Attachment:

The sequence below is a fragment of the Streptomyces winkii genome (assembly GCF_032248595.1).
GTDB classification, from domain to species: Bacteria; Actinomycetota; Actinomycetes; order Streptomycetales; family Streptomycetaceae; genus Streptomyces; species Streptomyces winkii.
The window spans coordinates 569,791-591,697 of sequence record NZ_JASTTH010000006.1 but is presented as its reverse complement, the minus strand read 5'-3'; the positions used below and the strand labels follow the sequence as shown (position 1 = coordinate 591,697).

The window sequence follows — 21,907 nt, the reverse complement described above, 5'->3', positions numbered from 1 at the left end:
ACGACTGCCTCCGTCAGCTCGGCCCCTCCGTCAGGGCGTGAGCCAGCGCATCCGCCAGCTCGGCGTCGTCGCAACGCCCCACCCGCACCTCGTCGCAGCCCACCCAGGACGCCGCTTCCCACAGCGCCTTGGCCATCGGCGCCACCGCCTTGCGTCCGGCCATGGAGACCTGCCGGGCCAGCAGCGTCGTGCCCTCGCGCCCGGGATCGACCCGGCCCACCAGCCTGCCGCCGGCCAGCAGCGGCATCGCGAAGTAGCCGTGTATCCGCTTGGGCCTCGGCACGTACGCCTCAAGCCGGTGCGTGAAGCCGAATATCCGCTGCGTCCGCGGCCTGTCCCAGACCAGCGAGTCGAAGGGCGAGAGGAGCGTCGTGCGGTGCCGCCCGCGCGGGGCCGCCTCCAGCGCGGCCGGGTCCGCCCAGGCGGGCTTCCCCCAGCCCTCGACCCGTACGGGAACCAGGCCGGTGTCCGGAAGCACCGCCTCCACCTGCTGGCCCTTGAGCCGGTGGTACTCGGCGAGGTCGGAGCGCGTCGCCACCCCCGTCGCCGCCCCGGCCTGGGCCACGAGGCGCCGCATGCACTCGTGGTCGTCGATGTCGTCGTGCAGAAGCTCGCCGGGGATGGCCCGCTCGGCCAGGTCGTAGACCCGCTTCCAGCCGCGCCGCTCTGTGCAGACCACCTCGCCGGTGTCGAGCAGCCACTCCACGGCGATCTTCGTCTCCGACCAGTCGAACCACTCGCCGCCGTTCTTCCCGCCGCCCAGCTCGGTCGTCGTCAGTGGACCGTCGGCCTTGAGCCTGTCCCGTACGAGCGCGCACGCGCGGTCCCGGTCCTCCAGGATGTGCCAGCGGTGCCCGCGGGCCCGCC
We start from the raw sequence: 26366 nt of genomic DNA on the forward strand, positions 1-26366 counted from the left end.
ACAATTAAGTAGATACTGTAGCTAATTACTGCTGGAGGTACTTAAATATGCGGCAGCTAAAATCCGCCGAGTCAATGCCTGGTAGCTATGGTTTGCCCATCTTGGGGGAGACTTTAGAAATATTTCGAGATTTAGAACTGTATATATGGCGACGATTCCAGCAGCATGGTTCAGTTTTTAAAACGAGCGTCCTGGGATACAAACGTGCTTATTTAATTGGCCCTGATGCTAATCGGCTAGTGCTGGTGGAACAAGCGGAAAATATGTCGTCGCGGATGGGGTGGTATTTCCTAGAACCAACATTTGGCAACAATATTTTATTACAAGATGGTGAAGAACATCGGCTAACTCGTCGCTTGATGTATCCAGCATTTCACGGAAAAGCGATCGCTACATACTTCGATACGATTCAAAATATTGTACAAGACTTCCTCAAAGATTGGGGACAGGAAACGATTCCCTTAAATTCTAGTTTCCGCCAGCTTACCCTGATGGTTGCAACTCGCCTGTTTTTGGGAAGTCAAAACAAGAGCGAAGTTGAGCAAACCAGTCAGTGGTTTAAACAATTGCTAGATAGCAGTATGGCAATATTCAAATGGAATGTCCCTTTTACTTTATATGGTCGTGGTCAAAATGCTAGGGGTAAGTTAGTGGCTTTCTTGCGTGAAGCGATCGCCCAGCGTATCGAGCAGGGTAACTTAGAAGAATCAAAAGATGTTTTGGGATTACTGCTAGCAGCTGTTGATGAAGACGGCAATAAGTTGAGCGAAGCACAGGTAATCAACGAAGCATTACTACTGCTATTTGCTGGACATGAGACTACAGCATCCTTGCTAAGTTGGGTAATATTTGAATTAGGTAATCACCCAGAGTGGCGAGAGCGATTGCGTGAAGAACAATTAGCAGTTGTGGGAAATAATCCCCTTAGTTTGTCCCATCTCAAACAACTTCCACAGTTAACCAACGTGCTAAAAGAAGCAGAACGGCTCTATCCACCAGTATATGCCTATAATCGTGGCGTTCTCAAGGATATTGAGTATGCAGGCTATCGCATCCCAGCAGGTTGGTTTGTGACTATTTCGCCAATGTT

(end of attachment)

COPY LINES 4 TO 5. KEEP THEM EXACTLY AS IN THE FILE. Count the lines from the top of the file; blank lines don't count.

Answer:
The window sequence follows — 21,907 nt, the reverse complement described above, 5'->3', positions numbered from 1 at the left end:
ACGACTGCCTCCGTCAGCTCGGCCCCTCCGTCAGGGCGTGAGCCAGCGCATCCGCCAGCTCGGCGTCGTCGCAACGCCCCACCCGCACCTCGTCGCAGCCCACCCAGGACGCCGCTTCCCACAGCGCCTTGGCCATCGGCGCCACCGCCTTGCGTCCGGCCATGGAGACCTGCCGGGCCAGCAGCGTCGTGCCCTCGCGCCCGGGATCGACCCGGCCCACCAGCCTGCCGCCGGCCAGCAGCGGCATCGCGAAGTAGCCGTGTATCCGCTTGGGCCTCGGCACGTACGCCTCAAGCCGGTGCGTGAAGCCGAATATCCGCTGCGTCCGCGGCCTGTCCCAGACCAGCGAGTCGAAGGGCGAGAGGAGCGTCGTGCGGTGCCGCCCGCGCGGGGCCGCCTCCAGCGCGGCCGGGTCCGCCCAGGCGGGCTTCCCCCAGCCCTCGACCCGTACGGGAACCAGGCCGGTGTCCGGAAGCACCGCCTCCACCTGCTGGCCCTTGAGCCGGTGGTACTCGGCGAGGTCGGAGCGCGTCGCCACCCCCGTCGCCGCCCCGGCCTGGGCCACGAGGCGCCGCATGCACTCGTGGTCGTCGATGTCGTCGTGCAGAAGCTCGCCGGGGATGGCCCGCTCGGCCAGGTCGTAGACCCGCTTCCAGCCGCGCCGCTCTGTGCAGACCACCTCGCCGGTGTCGAGCAGCCACTCCACGGCGATCTTCGTCTCCGACCAGTCGAACCACTCGCCGCCGTTCTTCCCGCCGCCCAGCTCGGTCGTCGTCAGTGGACCGTCGGCCTTGAGCCTGTCCCGTACGAGCGCGCACGCGCGGTCCCGGTCCTCCAGGATGTGCCAGCGGTGCCCGCGGGCCCGCC